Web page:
The Accident Compensation Corporation (ACC) is bolstering its efforts to support vulnerable sections of society, such as schoolchildren and survivors of sexual abuse.
ACC has partnered with charity St John for an initiative called “Make it Safe May” – an educational module delivered to 10,271 students across New Zealand through the ASB St John in Schools programme, which helps kids learn how to prevent injuries while still having fun. The programme focuses on four leading causes of child injury requiring hospitalisation: burns, poison, falls/slips, and drowning.
According to ACC, unintentional injuries are the third-leading cause of death in children under 14, with more than three children hospitalised each day for falls, more than five children hospitalised each week for burns, and about four children hospitalised for poisoning each week. Around three children die from drowning at home annually.
According to ACC, it has expanded the team that manages sensitive claims. Previously located only in Wellington, the team is now present in seven other locations: Whangarei, Newmarket, Hamilton, Tauranga, Hawke’s Bay, Christchurch and Dunedin.
From 85, there are now 140 recovery partners (previously called case managers) working one-on-one with survivors. According to ACC, these personnel all have same high level of training as was previously the case when sensitive claims were all managed centrally.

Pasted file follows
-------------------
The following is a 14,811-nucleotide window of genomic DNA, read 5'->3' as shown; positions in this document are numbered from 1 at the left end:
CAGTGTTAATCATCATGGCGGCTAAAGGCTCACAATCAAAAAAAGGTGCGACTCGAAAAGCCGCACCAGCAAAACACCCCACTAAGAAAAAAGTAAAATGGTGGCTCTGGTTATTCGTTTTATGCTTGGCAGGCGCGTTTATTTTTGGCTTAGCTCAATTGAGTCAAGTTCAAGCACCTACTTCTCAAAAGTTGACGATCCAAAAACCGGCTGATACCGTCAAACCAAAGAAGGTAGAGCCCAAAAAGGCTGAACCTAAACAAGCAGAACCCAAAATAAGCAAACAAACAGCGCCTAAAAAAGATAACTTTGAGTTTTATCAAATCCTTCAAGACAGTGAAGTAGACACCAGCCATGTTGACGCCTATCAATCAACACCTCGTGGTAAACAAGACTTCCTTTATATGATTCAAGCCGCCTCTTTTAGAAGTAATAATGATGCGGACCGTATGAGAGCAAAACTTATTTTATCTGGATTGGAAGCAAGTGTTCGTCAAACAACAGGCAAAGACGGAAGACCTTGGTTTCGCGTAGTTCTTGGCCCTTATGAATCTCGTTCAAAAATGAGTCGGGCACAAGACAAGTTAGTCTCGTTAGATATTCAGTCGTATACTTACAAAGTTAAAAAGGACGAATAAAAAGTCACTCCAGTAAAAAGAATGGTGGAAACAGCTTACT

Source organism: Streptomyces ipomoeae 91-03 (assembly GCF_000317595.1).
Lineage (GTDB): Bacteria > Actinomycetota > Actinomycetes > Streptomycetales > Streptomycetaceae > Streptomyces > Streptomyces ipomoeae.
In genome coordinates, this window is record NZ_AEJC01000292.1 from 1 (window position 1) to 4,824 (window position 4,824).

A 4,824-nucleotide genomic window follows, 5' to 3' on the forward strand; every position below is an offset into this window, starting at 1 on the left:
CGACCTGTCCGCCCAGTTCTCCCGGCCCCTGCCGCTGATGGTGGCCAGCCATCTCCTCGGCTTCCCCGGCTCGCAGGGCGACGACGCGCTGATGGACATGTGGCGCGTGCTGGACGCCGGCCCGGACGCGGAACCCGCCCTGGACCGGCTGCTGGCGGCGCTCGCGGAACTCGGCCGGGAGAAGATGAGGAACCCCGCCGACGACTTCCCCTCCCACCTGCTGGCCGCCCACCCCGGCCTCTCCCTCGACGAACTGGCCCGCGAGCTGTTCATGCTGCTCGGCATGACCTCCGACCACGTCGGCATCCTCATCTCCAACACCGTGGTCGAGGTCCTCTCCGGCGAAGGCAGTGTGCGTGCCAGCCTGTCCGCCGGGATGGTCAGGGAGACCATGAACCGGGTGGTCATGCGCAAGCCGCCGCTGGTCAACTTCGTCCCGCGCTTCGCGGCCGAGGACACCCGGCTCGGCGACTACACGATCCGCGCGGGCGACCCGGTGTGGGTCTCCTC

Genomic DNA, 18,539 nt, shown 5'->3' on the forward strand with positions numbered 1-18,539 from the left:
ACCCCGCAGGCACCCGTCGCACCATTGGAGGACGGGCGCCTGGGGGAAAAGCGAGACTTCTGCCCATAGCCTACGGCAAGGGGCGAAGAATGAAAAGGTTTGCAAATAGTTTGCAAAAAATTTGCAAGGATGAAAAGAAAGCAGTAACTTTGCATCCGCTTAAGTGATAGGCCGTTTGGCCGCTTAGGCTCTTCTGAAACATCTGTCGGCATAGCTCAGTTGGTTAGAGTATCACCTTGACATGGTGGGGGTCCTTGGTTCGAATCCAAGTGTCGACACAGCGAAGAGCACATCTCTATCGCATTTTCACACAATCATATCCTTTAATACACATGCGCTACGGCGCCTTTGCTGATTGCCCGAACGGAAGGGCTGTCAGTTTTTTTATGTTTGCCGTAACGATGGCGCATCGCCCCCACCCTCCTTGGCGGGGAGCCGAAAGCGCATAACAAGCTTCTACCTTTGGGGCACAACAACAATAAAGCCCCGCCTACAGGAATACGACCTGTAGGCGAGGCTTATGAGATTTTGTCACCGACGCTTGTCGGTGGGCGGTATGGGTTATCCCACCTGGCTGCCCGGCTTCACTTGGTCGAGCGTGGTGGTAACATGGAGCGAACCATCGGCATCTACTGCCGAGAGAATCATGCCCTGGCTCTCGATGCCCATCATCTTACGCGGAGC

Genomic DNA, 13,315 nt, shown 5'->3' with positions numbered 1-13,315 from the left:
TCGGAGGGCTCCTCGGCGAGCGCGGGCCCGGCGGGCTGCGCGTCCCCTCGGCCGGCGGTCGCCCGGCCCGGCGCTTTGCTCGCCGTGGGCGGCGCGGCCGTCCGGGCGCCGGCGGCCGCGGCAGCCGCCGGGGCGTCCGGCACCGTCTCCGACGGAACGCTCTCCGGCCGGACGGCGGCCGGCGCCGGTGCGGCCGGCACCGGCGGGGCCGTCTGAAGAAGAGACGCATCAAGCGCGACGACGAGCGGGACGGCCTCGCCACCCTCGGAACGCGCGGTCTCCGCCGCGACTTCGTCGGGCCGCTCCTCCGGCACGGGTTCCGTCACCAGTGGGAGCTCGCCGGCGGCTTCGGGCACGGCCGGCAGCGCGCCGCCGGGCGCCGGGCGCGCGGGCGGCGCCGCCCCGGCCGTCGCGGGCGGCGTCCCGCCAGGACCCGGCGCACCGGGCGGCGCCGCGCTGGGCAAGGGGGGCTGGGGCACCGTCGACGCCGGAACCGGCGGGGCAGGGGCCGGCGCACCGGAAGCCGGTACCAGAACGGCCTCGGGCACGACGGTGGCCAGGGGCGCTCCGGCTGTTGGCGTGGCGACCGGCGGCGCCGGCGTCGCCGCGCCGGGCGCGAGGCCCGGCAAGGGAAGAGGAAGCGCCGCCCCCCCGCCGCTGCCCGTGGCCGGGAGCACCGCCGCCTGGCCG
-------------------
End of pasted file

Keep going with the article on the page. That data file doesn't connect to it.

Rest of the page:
“The benefit of a greater presence regionally allows ACC to better support clients and engage face-to-face with clients,” said ACC. “Having a regional presence also allows us to build greater relationships with providers, NGOs and other organisations that support our clients.
“It also creates a more stable workforce in the regions, which ultimately ensures that clients have consistency of care.”
ACC also reiterated its mission to protect clients’ privacy, in compliance with the Privacy Act 2020 and the Health Information Privacy Code 2020 that governs how it collects, stores, secures, corrects, uses, and shares information.
According to the organisation, access to sensitive claims on its claim management system are restricted to only those staff members that require access to support that client. It also conducts regular reviews of sensitive claim access, access controls, audit logs and the employee code of conduct. ACC said it treats accessing information that an employee does not need to see as serious misconduct.